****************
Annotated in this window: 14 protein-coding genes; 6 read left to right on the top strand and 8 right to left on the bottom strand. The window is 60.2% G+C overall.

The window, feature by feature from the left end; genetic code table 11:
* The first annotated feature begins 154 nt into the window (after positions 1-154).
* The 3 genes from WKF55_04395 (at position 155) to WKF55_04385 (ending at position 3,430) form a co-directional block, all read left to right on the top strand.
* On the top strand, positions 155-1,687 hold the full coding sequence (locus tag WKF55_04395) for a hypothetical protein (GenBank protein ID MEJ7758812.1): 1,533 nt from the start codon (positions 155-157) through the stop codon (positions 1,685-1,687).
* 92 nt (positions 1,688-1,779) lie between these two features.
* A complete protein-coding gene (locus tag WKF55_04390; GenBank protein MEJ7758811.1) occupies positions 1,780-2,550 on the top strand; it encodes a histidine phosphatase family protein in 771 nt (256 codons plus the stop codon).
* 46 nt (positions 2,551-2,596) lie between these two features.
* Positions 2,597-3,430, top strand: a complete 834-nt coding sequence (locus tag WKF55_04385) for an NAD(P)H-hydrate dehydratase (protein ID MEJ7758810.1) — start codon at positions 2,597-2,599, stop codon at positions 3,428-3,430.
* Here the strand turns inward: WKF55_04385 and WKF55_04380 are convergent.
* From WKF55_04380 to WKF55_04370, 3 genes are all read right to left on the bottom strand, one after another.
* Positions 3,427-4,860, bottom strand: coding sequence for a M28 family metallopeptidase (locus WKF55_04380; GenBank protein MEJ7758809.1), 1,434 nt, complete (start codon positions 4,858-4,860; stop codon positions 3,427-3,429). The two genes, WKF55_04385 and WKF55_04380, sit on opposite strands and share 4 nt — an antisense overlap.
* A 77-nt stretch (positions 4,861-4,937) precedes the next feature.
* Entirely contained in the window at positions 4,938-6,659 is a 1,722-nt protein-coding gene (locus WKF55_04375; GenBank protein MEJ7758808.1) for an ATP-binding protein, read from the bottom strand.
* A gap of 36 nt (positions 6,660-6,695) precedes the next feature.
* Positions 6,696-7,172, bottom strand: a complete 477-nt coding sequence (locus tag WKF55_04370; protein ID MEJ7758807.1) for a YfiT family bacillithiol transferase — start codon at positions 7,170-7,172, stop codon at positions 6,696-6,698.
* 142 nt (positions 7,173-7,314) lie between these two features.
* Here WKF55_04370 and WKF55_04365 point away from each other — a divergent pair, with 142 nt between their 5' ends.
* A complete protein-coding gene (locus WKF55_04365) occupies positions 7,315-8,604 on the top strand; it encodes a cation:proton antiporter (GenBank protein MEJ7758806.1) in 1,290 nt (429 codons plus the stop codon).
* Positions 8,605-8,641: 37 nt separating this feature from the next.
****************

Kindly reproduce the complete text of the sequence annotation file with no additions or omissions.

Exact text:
Annotated in this window: 14 protein-coding genes; 6 read left to right on the top strand and 8 right to left on the bottom strand. The window is 60.2% G+C overall.

The window, feature by feature from the left end; genetic code table 11:
* The first annotated feature begins 154 nt into the window (after positions 1-154).
* The 3 genes from WKF55_04395 (at position 155) to WKF55_04385 (ending at position 3,430) form a co-directional block, all read left to right on the top strand.
* On the top strand, positions 155-1,687 hold the full coding sequence (locus tag WKF55_04395) for a hypothetical protein (GenBank protein ID MEJ7758812.1): 1,533 nt from the start codon (positions 155-157) through the stop codon (positions 1,685-1,687).
* 92 nt (positions 1,688-1,779) lie between these two features.
* A complete protein-coding gene (locus tag WKF55_04390; GenBank protein MEJ7758811.1) occupies positions 1,780-2,550 on the top strand; it encodes a histidine phosphatase family protein in 771 nt (256 codons plus the stop codon).
* 46 nt (positions 2,551-2,596) lie between these two features.
* Positions 2,597-3,430, top strand: a complete 834-nt coding sequence (locus tag WKF55_04385) for an NAD(P)H-hydrate dehydratase (protein ID MEJ7758810.1) — start codon at positions 2,597-2,599, stop codon at positions 3,428-3,430.
* Here the strand turns inward: WKF55_04385 and WKF55_04380 are convergent.
* From WKF55_04380 to WKF55_04370, 3 genes are all read right to left on the bottom strand, one after another.
* Positions 3,427-4,860, bottom strand: coding sequence for a M28 family metallopeptidase (locus WKF55_04380; GenBank protein MEJ7758809.1), 1,434 nt, complete (start codon positions 4,858-4,860; stop codon positions 3,427-3,429). The two genes, WKF55_04385 and WKF55_04380, sit on opposite strands and share 4 nt — an antisense overlap.
* A 77-nt stretch (positions 4,861-4,937) precedes the next feature.
* Entirely contained in the window at positions 4,938-6,659 is a 1,722-nt protein-coding gene (locus WKF55_04375; GenBank protein MEJ7758808.1) for an ATP-binding protein, read from the bottom strand.
* A gap of 36 nt (positions 6,660-6,695) precedes the next feature.
* Positions 6,696-7,172, bottom strand: a complete 477-nt coding sequence (locus tag WKF55_04370; protein ID MEJ7758807.1) for a YfiT family bacillithiol transferase — start codon at positions 7,170-7,172, stop codon at positions 6,696-6,698.
* 142 nt (positions 7,173-7,314) lie between these two features.
* Here WKF55_04370 and WKF55_04365 point away from each other — a divergent pair, with 142 nt between their 5' ends.
* A complete protein-coding gene (locus WKF55_04365) occupies positions 7,315-8,604 on the top strand; it encodes a cation:proton antiporter (GenBank protein MEJ7758806.1) in 1,290 nt (429 codons plus the stop codon).
* Positions 8,605-8,641: 37 nt separating this feature from the next.